Monique Morrow

Talk title: “Can We Use Technology to Achieve Gender Neutrality?”


The fact is technology is gender and ethnic neutral. Pondering this question, I believe there are three areas open for additional research as to change the dialogue further in the industry on the topic of gender neutrality and accelerating cultural change:

  1. The development of a social entrepreneurial currency to attract and to retain women.

The premise is to determine those factors that can accelerate and reward desired change in organizations by developing the “value” of a social entrepreneurial currency for organizations.

The assumption is that this “value” will correlate to a return on investment within an organization.

This affirmation equates to an organization cultural transformation.

In 1738, David Hume wrote, “Reason is, and ought only be the slave of passions.” Frank Wilczek, Professor of Physics at MIT, wrote, ‘Simply put, incentives, not abstract logic, drive behavior.”[1]

Could we think about rewarding the behavior we desire such that an aggregation of this “social entrepreneurial currency” results in a new bonus?

  1. The amplification of social science engineering as a 21st century discipline.

There is social science. There is engineering. Yet the two worlds may not actively collaborate. A new discipline that blends engineering and social science is asked here where emotional intelligence, cognitive flexibility, design intelligence, computational social science can be taught, for example.

  1. The application of design intelligence [think AI] towards achieving gender neutrality may be an opportunity.

Are we using the right metric for measure? Rather than a report of pink and blue figures in the form of gender statistics.

What kind of meta data structures are desired?

Could we imagine “a real time” interaction with an organization member such that this interaction is “non-intrusive”?

Which entity would we disrupt in the process ? [Positively]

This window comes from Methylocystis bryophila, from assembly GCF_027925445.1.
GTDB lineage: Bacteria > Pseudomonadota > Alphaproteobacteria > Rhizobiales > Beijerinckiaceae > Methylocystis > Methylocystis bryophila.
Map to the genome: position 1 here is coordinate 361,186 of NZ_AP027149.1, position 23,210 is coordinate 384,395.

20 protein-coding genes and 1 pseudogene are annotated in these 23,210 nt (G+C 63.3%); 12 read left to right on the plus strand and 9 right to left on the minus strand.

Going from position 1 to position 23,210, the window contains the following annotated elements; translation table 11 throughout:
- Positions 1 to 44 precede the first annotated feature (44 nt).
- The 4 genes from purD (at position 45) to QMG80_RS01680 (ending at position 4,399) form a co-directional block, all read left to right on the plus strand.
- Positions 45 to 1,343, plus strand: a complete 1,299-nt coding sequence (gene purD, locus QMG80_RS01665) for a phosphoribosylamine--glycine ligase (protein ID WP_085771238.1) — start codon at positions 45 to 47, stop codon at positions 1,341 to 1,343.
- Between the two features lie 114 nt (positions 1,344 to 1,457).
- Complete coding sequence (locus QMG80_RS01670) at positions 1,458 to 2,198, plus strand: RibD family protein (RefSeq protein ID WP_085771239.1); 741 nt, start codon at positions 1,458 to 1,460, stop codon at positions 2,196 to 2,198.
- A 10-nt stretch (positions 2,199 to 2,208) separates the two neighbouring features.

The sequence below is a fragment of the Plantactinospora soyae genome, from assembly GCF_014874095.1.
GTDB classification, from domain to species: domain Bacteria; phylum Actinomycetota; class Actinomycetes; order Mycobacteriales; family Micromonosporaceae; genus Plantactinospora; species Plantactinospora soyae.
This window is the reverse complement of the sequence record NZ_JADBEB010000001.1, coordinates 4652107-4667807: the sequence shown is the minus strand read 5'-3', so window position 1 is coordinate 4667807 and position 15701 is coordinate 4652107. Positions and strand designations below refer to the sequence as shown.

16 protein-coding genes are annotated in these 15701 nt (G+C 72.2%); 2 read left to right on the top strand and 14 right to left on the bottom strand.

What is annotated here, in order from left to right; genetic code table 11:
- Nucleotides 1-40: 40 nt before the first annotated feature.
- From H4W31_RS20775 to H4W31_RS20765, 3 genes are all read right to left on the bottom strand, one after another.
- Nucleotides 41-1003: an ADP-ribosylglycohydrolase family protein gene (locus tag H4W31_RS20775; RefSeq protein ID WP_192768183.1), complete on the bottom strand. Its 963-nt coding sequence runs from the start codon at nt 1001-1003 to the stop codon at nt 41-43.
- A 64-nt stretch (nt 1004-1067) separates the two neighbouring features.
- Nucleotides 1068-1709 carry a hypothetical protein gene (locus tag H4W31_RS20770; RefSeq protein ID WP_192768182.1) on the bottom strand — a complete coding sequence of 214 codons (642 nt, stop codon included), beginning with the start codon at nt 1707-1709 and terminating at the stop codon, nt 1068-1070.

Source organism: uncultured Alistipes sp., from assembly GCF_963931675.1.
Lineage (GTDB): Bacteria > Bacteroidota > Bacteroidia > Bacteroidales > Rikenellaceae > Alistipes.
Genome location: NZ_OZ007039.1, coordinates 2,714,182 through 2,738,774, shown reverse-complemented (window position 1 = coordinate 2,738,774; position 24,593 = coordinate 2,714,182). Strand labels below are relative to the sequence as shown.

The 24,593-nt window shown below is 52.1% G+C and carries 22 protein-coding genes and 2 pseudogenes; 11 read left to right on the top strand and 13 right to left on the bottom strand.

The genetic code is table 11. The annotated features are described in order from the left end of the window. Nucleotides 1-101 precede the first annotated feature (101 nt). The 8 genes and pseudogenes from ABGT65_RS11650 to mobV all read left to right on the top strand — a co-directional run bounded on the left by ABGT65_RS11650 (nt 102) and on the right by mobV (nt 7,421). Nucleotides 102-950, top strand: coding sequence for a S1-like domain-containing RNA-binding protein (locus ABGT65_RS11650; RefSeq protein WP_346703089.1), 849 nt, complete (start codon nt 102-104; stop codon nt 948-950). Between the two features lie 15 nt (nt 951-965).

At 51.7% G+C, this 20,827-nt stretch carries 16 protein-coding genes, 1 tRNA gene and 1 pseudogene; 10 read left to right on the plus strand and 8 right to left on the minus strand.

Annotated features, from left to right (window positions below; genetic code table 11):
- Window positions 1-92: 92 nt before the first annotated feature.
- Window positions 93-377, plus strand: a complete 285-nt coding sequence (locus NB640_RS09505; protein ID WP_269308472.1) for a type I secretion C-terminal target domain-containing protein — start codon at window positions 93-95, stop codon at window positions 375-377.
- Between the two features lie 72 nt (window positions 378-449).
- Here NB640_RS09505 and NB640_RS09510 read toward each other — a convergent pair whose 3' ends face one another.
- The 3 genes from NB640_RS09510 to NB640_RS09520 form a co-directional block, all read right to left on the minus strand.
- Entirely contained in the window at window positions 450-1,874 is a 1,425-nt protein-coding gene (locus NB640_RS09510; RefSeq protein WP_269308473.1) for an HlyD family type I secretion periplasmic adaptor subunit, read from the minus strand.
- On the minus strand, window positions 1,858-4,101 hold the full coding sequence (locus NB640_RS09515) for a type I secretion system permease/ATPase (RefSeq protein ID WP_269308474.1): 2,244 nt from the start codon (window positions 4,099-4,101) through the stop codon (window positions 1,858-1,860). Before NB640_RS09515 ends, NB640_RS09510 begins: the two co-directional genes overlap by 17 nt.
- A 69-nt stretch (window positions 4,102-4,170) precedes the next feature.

What does Anonymization-Aggregating data for overall reporting look like?

The assumption here is not what we know but rather what do not know, e.g. unconscious bias constructs.

What are the implications to new skills?

Monique Morrow will also challenge the participants to action in exploring methods to accelerate cultural change .

See also:

[1] What to Think About Machines that Think, Edited by John Brockman,2015,



monique cisco-leadership-standards-550x366Monique Morrow is the CTO New Frontiers Engineering at Cisco. Monique has a track record of co-innovating with customers, that has transcended the globe from North America, Europe and Asia.

Specialties: Networking technology; Grid, cloud computing, Intercloud-Federation, Internet of Things; M2M Security and E-Health; Semantic web; Business Development

Monique’s current focus in on the intersection between research – economics-technology to portfolio execution e.g. Circular and Exponential Economies as examples. Monique is exploring the humanitarian use of technology.

Synopsis of Sustainable Accomplishments

Under Cisco’s Office of the CTO, both as an individual contributor and manager, Monique built a strong leadership team in Asia-Pacific. Her specific geo-area targets were China and India. Monique’s role in these important regions drove Cisco’s globalization and country strategies and met all of her targeted goals.

Monique has consistently demonstrated the willingness and courage to take risks and explore new market opportunities for Cisco. These innate qualities are part of her DNA and are of great value to the company and all the global organizations in which she is involved.

Monique is a staunch advocate for women in technology.

Monique was selected in top 50 most inspiring women in technology for Europe, 2016:

Monique was a 2015 Digital Woman of the Year Finalist for Europe:

Monique was selected to be part of the elite group of women for Connected World magazine’s 2015 Women of M2M/Internet of Things feature—or “WoM2M.”